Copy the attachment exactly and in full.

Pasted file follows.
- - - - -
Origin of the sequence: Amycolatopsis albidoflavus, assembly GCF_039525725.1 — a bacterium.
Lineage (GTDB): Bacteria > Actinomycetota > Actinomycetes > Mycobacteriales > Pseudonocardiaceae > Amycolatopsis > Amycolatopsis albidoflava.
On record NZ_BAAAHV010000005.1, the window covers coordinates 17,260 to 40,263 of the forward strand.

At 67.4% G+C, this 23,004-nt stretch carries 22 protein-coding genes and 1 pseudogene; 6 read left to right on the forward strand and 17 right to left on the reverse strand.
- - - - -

Origin of the sequence: Amycolatopsis albidoflavus, assembly GCF_039525725.1 — a bacterium.
Lineage (GTDB): Bacteria > Actinomycetota > Actinomycetes > Mycobacteriales > Pseudonocardiaceae > Amycolatopsis > Amycolatopsis albidoflava.
On record NZ_BAAAHV010000005.1, the window covers coordinates 17,260 to 40,263 of the forward strand.

At 67.4% G+C, this 23,004-nt stretch carries 22 protein-coding genes and 1 pseudogene; 6 read left to right on the forward strand and 17 right to left on the reverse strand.